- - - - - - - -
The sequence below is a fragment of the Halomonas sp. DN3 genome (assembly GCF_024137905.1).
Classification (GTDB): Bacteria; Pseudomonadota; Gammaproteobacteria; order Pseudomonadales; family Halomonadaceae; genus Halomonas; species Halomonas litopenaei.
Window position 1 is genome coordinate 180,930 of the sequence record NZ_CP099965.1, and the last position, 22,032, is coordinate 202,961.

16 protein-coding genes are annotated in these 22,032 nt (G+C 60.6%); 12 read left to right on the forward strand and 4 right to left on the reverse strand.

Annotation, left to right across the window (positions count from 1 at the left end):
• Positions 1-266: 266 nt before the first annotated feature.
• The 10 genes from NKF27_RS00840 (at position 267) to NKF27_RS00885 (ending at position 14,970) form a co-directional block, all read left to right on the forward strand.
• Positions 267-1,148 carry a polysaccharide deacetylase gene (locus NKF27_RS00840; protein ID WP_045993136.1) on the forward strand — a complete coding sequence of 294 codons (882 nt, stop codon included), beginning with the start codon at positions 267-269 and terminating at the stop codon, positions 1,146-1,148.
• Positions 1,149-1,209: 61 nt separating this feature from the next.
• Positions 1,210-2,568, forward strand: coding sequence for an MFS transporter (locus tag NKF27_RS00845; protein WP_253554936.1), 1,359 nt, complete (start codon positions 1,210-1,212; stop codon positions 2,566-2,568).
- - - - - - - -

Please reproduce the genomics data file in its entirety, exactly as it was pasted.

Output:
The sequence below is a fragment of the Halomonas sp. DN3 genome (assembly GCF_024137905.1).
Classification (GTDB): Bacteria; Pseudomonadota; Gammaproteobacteria; order Pseudomonadales; family Halomonadaceae; genus Halomonas; species Halomonas litopenaei.
Window position 1 is genome coordinate 180,930 of the sequence record NZ_CP099965.1, and the last position, 22,032, is coordinate 202,961.

16 protein-coding genes are annotated in these 22,032 nt (G+C 60.6%); 12 read left to right on the forward strand and 4 right to left on the reverse strand.

Annotation, left to right across the window (positions count from 1 at the left end):
• Positions 1-266: 266 nt before the first annotated feature.
• The 10 genes from NKF27_RS00840 (at position 267) to NKF27_RS00885 (ending at position 14,970) form a co-directional block, all read left to right on the forward strand.
• Positions 267-1,148 carry a polysaccharide deacetylase gene (locus NKF27_RS00840; protein ID WP_045993136.1) on the forward strand — a complete coding sequence of 294 codons (882 nt, stop codon included), beginning with the start codon at positions 267-269 and terminating at the stop codon, positions 1,146-1,148.
• Positions 1,149-1,209: 61 nt separating this feature from the next.
• Positions 1,210-2,568, forward strand: coding sequence for an MFS transporter (locus tag NKF27_RS00845; protein WP_253554936.1), 1,359 nt, complete (start codon positions 1,210-1,212; stop codon positions 2,566-2,568).